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# Kinetics methods for clinical epidemiology problems

### Alexandru Dan Corlan,
John Ross,

### Proc Natl Acad Sci U S A 112(46):14150-14155, 2015

## ABSTRACT

Calculating the probability of each possible outcome
for a patient at any time in the future is currently possible only
in the simplest cases: short-term prediction in acute diseases of
otherwise healthy persons. This problem is to some extent analogous
to predicting the concentrations of species in a reactor when
knowing initial concentrations and after examining reaction rates at
the individual molecule level. The existing theoretical framework
behind predicting contagion and the immediate outcome of acute
diseases in previously healthy individuals is largely analogous to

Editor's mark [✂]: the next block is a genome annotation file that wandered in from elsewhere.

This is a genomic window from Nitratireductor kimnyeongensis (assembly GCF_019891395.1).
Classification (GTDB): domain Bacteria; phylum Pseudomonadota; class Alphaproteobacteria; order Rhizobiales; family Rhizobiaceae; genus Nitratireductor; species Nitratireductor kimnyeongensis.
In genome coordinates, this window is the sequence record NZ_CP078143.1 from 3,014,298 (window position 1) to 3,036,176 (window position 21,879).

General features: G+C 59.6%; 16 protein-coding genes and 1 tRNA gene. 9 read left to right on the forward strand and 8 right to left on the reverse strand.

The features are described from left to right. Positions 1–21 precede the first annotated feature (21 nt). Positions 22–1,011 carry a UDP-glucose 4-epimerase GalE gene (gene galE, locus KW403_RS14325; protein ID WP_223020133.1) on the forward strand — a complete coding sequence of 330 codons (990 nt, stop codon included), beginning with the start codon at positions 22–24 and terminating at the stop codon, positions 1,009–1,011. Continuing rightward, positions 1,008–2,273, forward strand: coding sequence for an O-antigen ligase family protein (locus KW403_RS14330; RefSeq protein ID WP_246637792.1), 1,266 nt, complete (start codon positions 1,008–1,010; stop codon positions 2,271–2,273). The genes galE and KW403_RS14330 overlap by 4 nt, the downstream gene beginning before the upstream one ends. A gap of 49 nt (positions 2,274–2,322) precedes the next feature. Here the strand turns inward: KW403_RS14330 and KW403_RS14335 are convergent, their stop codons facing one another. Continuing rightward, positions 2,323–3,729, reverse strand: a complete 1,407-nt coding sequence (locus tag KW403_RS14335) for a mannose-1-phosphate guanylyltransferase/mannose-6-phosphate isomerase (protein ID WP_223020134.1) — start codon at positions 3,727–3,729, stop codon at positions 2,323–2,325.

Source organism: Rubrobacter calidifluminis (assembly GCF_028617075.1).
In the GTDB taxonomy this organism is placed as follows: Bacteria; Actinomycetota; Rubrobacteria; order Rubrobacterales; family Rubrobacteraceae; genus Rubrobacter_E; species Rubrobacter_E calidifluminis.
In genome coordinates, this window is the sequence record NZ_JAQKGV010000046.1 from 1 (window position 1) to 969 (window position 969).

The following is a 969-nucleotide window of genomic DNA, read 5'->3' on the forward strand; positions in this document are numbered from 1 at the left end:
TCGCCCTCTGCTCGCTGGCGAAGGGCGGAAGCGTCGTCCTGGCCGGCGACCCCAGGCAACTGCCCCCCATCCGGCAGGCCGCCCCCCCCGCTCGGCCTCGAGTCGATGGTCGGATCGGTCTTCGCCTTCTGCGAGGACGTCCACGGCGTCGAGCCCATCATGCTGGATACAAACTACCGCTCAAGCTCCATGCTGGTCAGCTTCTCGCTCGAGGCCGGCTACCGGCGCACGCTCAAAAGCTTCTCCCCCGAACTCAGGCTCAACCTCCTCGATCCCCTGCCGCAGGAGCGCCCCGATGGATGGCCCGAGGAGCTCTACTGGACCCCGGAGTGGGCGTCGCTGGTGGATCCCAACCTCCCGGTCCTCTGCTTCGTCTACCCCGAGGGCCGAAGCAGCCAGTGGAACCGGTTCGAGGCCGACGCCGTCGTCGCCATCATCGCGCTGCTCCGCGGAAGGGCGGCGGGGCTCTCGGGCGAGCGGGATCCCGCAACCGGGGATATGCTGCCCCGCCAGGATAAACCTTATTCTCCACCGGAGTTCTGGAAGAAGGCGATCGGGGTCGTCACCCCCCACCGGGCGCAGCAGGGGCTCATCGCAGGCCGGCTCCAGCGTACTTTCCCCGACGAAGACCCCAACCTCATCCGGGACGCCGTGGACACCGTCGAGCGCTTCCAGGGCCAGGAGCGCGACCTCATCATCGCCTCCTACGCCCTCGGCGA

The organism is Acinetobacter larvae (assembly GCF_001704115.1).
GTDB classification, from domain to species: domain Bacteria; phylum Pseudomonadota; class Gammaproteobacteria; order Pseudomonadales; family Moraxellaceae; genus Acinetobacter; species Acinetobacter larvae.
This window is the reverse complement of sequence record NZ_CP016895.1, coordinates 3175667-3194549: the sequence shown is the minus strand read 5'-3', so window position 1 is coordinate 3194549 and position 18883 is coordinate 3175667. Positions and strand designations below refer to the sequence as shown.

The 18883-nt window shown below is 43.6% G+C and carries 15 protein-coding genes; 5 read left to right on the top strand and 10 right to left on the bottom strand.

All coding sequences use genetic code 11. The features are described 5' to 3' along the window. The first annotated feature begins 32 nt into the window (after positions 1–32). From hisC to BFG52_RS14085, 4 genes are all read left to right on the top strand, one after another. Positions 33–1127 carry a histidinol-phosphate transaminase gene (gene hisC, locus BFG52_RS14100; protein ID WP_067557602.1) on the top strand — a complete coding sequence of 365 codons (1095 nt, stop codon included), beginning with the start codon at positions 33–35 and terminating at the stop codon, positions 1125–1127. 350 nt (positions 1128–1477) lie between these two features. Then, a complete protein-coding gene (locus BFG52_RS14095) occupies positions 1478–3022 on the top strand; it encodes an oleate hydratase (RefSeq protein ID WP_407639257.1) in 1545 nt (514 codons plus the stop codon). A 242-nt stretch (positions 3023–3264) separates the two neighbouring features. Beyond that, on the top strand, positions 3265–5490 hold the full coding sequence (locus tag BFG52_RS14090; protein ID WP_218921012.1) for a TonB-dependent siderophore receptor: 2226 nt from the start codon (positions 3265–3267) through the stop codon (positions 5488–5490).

deterministic kinetics of chemical systems consisting of one or a
few reactions. We show that current statistical models commonly used
in chronic disease epidemiology correspond to simple stochastic
treatment of single reaction systems. The general problem
corresponds to stochastic kinetics of complex reaction systems. We
attempt to formulate epidemiologic problems related to chronic
diseases in chemical kinetics terms. We review methods that may be
adapted for use in epidemiology. We show that some reactions cannot
fit into the mass-action law paradigm and solutions to these systems
would frequently exhibit an antiportfolio effect. We provide a
complete example application of stochastic kinetics modeling for a
deductive meta-analysis of two papers on atrial fibrillation
incidence, prevalence, and mortality.
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